Files in this item



application/pdfBhat_Suma.pdf (4MB)
(no description provided)PDF


Title:Estimation problems in speech and natural language
Author(s):Bhat, Suma P.
Director of Research:Sproat, Richard W.
Doctoral Committee Chair(s):Sproat, Richard W.
Doctoral Committee Member(s):Church, Kenneth W.; Hasegawa-Johnson, Mark A.; Roth, Dan; Levinson, Stephen E.
Department / Program:Electrical & Computer Eng
Discipline:Electrical & Computer Engr
Degree Granting Institution:University of Illinois at Urbana-Champaign
Subject(s):Vocabulary Size Estimation
Estimation of the number of unseen events
Automatic Fluency Assessment
Variable Selection
Predictors of Oral Fluency
Click-Through Rate Prediction
Abstract:This dissertation is a study of two problems on estimation in the areas of natural language and speech. In the first problem we revisit the classical problem of estimating the size of unseen elements which we study in the context of a regime that is characterized by a large number of rare events, natural language being one. We propose an estimator of the size of the vocabulary of the underlying population that generates an observation and show that it has theoretical guarantees of optimal performance. Using natural language corpora from different languages we show that the performance of our estimator compares favorably with that of state-of-the-art estimators. In the second problem, we explore the effect of vocabulary size and temporal aspects of speech production on perceptions of second language fluency with the aim of designing objective methods of fluency assessment from spontaneous speech. We show that articulation rate, phonation-time ratio, mean length of silent pauses and the number of silent pauses per second are aspects of speech production that are well correlated with human assigned scores of fluency. The measures of lexical use that we found to correlate well with fluency scores were the total number of words spoken (word tokens), the number of different words uttered (word types) and the number of words spoken once ({\em hapax legomena}). With the goal of objective fluency assessment without the use of automatic speech recognition, we show the utility of measures of temporal aspects of speech production that were obtained from direct signal-level measurements. Their use in a logistic regression framework for predicting fluency scores showed high agreement with scores assigned by human raters. An interesting experiment was exploring the difference in automatic assessment based on random snippets of the spoken utterance and that based on the complete utterance. Although the differences are not seen to be statistically significant at the 1\% level, this opens avenues for further experimentation.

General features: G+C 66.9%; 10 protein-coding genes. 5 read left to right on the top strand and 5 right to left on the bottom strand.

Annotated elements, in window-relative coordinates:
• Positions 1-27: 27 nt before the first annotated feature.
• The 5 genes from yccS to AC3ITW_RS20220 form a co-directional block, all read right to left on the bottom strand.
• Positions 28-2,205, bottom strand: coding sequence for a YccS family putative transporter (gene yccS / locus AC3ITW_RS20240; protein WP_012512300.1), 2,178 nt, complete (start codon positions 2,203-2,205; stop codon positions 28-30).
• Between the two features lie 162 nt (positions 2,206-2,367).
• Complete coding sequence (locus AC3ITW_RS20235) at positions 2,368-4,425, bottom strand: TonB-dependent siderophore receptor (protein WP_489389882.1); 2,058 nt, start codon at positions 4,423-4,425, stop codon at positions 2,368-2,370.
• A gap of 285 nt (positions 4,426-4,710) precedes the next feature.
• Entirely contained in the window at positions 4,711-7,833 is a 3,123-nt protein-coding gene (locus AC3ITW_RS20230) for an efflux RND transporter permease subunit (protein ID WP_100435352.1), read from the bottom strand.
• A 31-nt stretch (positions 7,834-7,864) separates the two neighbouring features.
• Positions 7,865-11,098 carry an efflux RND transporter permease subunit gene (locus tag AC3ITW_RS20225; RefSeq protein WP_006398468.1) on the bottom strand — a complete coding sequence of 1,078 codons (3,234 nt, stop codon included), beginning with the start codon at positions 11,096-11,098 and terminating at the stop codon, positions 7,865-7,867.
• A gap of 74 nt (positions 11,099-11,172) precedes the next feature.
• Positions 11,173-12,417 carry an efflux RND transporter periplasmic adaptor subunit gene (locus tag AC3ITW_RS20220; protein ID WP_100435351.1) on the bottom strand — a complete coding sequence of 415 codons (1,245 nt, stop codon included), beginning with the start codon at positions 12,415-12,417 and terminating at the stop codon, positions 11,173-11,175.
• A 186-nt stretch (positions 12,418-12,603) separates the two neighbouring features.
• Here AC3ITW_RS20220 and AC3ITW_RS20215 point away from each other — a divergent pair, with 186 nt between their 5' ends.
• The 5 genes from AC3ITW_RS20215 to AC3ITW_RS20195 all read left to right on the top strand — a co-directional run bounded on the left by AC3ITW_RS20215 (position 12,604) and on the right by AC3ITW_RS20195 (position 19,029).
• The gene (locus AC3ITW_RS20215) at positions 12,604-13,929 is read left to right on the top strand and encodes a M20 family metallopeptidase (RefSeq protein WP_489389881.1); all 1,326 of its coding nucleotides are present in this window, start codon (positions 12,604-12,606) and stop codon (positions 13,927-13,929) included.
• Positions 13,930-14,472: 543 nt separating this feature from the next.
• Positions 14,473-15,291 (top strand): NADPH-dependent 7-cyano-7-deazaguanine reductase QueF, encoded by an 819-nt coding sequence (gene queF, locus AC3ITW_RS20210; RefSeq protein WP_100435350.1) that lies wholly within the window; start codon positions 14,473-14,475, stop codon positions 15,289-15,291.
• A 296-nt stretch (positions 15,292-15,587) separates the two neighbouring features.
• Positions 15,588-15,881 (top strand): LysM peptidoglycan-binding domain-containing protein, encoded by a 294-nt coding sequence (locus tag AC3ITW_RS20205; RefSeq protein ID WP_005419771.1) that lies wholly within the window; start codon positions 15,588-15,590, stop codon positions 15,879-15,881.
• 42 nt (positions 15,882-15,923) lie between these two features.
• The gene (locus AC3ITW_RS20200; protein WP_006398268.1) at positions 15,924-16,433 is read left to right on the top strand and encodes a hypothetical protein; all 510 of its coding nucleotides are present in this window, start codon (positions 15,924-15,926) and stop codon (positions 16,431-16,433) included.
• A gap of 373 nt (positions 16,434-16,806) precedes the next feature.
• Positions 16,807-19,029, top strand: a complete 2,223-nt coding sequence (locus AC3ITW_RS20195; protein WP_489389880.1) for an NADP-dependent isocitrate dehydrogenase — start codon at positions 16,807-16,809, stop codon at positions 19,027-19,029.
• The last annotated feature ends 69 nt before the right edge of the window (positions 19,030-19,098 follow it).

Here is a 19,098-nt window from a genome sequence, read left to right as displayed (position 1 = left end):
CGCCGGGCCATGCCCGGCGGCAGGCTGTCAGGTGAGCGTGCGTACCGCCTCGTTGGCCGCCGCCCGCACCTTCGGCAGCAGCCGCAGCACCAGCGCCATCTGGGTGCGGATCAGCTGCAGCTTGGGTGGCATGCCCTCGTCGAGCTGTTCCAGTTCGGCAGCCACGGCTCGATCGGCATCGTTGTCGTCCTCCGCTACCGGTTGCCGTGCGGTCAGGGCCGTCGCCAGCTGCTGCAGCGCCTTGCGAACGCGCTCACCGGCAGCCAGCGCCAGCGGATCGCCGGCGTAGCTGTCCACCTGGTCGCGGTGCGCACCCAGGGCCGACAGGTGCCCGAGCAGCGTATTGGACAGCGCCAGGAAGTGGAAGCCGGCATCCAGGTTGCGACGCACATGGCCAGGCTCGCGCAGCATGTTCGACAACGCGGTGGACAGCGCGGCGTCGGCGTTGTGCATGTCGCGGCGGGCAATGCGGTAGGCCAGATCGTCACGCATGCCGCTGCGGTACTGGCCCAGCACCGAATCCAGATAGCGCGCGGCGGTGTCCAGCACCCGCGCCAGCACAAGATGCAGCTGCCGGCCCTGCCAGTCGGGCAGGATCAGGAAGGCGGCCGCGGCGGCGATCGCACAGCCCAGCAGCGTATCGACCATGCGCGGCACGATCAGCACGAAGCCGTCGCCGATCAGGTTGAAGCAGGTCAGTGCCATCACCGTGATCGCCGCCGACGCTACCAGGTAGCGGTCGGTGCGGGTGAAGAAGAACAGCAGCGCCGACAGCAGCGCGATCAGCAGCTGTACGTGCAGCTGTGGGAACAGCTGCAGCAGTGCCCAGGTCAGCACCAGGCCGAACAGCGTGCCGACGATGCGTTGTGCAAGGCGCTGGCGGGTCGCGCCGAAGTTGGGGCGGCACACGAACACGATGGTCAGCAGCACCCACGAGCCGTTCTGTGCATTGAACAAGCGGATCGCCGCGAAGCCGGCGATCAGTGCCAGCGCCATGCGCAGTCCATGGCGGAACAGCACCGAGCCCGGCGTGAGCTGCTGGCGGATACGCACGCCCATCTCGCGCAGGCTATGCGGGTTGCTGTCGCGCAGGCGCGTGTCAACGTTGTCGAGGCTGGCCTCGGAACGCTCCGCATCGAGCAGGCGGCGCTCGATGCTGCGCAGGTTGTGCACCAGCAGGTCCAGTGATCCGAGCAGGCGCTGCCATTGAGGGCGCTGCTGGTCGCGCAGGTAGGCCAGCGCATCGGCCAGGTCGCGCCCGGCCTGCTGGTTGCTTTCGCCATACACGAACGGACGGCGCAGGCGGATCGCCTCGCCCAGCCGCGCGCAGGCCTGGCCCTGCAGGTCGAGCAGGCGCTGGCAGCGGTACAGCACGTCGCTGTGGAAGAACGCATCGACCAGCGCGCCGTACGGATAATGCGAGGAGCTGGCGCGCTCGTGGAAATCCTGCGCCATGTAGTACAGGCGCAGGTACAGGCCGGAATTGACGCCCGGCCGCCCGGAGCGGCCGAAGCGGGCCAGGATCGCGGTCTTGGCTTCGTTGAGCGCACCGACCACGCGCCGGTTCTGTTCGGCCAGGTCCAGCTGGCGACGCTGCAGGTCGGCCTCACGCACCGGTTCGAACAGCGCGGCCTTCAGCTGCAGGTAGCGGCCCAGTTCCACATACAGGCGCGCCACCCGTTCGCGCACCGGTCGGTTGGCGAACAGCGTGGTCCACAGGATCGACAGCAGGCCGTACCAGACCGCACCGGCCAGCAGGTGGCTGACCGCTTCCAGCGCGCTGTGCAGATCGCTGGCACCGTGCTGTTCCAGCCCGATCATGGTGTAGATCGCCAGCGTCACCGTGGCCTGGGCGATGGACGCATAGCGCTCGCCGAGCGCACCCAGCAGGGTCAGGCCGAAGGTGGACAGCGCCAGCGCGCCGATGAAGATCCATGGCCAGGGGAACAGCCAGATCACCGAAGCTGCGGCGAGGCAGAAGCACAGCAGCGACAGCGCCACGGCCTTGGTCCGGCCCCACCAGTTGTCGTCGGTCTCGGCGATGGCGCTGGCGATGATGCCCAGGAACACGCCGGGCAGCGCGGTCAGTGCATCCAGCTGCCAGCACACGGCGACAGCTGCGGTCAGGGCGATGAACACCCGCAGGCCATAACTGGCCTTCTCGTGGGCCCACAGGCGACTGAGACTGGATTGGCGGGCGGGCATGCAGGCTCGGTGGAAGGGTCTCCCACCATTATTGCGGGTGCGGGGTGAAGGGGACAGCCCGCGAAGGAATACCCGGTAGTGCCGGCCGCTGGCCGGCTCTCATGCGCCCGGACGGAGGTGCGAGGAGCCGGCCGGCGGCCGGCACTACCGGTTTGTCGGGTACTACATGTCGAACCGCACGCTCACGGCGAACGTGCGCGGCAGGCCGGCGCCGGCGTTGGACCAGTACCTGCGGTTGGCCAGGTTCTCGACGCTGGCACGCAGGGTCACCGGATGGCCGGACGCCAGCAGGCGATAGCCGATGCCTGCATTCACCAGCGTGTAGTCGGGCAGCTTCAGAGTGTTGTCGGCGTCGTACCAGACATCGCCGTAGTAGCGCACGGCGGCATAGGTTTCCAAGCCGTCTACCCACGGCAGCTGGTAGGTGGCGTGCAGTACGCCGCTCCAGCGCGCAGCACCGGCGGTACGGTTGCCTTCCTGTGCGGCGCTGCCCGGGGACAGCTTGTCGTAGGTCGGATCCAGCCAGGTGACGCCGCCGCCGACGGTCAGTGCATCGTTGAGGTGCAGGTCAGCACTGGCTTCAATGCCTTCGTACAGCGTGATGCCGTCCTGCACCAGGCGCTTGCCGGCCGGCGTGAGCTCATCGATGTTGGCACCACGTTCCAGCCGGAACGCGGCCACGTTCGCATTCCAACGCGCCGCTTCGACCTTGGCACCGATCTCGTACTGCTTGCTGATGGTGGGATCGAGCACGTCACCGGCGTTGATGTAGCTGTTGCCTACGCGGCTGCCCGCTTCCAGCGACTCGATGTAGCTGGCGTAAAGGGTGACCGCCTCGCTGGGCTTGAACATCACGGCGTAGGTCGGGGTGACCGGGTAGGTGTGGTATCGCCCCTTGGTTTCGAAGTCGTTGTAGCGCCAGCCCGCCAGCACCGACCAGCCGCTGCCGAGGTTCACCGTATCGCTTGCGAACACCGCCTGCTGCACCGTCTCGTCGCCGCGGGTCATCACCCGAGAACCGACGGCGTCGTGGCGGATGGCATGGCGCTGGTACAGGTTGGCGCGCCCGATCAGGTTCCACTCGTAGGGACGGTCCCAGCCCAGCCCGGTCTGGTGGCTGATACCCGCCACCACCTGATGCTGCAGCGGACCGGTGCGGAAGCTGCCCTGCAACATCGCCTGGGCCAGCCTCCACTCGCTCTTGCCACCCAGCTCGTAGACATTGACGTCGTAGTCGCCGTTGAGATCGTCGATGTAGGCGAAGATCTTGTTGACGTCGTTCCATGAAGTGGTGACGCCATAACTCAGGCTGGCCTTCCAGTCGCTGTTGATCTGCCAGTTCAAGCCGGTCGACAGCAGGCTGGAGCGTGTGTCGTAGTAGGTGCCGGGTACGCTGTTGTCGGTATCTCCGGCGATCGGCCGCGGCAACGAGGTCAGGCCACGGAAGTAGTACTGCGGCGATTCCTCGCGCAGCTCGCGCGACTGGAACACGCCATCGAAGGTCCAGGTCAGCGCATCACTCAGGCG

Issue Date:2010-05-19
Rights Information:Copyright 2010 Suma P. Bhat
Date Available in IDEALS:2010-05-19
Date Deposited:2010-05

This item appears in the following Collection(s)

Item Statistics